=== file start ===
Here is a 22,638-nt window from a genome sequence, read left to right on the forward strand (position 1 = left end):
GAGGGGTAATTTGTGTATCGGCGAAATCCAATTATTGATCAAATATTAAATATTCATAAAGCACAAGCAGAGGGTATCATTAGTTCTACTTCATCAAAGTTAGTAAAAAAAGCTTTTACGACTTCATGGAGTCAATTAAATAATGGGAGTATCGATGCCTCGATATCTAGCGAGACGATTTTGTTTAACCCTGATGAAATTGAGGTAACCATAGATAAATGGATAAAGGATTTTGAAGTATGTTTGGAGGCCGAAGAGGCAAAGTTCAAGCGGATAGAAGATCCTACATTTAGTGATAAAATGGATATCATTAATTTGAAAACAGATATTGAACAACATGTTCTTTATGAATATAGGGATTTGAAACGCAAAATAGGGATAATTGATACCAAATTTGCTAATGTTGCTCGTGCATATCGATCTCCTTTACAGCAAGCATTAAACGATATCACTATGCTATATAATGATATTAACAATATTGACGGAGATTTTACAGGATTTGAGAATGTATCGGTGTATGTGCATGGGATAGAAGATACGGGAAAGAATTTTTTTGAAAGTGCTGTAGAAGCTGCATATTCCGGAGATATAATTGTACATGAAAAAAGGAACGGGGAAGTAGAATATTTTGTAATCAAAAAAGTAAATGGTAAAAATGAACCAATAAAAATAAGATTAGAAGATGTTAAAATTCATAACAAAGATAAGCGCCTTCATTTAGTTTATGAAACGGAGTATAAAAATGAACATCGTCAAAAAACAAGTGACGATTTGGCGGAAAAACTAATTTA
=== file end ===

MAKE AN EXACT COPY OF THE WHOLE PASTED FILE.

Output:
Here is a 22,638-nt window from a genome sequence, read left to right on the forward strand (position 1 = left end):
GAGGGGTAATTTGTGTATCGGCGAAATCCAATTATTGATCAAATATTAAATATTCATAAAGCACAAGCAGAGGGTATCATTAGTTCTACTTCATCAAAGTTAGTAAAAAAAGCTTTTACGACTTCATGGAGTCAATTAAATAATGGGAGTATCGATGCCTCGATATCTAGCGAGACGATTTTGTTTAACCCTGATGAAATTGAGGTAACCATAGATAAATGGATAAAGGATTTTGAAGTATGTTTGGAGGCCGAAGAGGCAAAGTTCAAGCGGATAGAAGATCCTACATTTAGTGATAAAATGGATATCATTAATTTGAAAACAGATATTGAACAACATGTTCTTTATGAATATAGGGATTTGAAACGCAAAATAGGGATAATTGATACCAAATTTGCTAATGTTGCTCGTGCATATCGATCTCCTTTACAGCAAGCATTAAACGATATCACTATGCTATATAATGATATTAACAATATTGACGGAGATTTTACAGGATTTGAGAATGTATCGGTGTATGTGCATGGGATAGAAGATACGGGAAAGAATTTTTTTGAAAGTGCTGTAGAAGCTGCATATTCCGGAGATATAATTGTACATGAAAAAAGGAACGGGGAAGTAGAATATTTTGTAATCAAAAAAGTAAATGGTAAAAATGAACCAATAAAAATAAGATTAGAAGATGTTAAAATTCATAACAAAGATAAGCGCCTTCATTTAGTTTATGAAACGGAGTATAAAAATGAACATCGTCAAAAAACAAGTGACGATTTGGCGGAAAAACTAATTTA